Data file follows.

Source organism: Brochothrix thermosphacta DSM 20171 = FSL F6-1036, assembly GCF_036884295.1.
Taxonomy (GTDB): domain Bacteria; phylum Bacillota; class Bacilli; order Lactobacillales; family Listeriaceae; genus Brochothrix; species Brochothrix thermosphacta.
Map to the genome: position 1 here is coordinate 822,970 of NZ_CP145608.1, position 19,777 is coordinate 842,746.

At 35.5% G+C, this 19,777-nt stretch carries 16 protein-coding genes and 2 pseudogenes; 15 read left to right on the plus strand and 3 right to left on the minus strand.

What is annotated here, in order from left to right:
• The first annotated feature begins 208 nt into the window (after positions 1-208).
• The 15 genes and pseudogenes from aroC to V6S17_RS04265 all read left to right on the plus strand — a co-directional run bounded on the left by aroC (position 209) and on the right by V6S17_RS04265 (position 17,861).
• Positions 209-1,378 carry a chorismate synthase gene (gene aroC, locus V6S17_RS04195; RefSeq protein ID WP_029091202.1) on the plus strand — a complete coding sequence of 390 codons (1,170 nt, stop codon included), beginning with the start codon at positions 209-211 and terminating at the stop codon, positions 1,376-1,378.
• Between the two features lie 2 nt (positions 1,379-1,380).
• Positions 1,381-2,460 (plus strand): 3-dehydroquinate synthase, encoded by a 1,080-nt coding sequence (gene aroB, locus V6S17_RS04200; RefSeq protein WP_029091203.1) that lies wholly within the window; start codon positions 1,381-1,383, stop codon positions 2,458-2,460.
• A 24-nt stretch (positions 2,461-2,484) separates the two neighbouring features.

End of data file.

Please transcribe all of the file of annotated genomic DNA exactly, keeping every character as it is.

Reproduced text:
Source organism: Brochothrix thermosphacta DSM 20171 = FSL F6-1036, assembly GCF_036884295.1.
Taxonomy (GTDB): domain Bacteria; phylum Bacillota; class Bacilli; order Lactobacillales; family Listeriaceae; genus Brochothrix; species Brochothrix thermosphacta.
Map to the genome: position 1 here is coordinate 822,970 of NZ_CP145608.1, position 19,777 is coordinate 842,746.

At 35.5% G+C, this 19,777-nt stretch carries 16 protein-coding genes and 2 pseudogenes; 15 read left to right on the plus strand and 3 right to left on the minus strand.

What is annotated here, in order from left to right:
• The first annotated feature begins 208 nt into the window (after positions 1-208).
• The 15 genes and pseudogenes from aroC to V6S17_RS04265 all read left to right on the plus strand — a co-directional run bounded on the left by aroC (position 209) and on the right by V6S17_RS04265 (position 17,861).
• Positions 209-1,378 carry a chorismate synthase gene (gene aroC, locus V6S17_RS04195; RefSeq protein ID WP_029091202.1) on the plus strand — a complete coding sequence of 390 codons (1,170 nt, stop codon included), beginning with the start codon at positions 209-211 and terminating at the stop codon, positions 1,376-1,378.
• Between the two features lie 2 nt (positions 1,379-1,380).
• Positions 1,381-2,460 (plus strand): 3-dehydroquinate synthase, encoded by a 1,080-nt coding sequence (gene aroB, locus V6S17_RS04200; RefSeq protein WP_029091203.1) that lies wholly within the window; start codon positions 1,381-1,383, stop codon positions 2,458-2,460.
• A 24-nt stretch (positions 2,461-2,484) separates the two neighbouring features.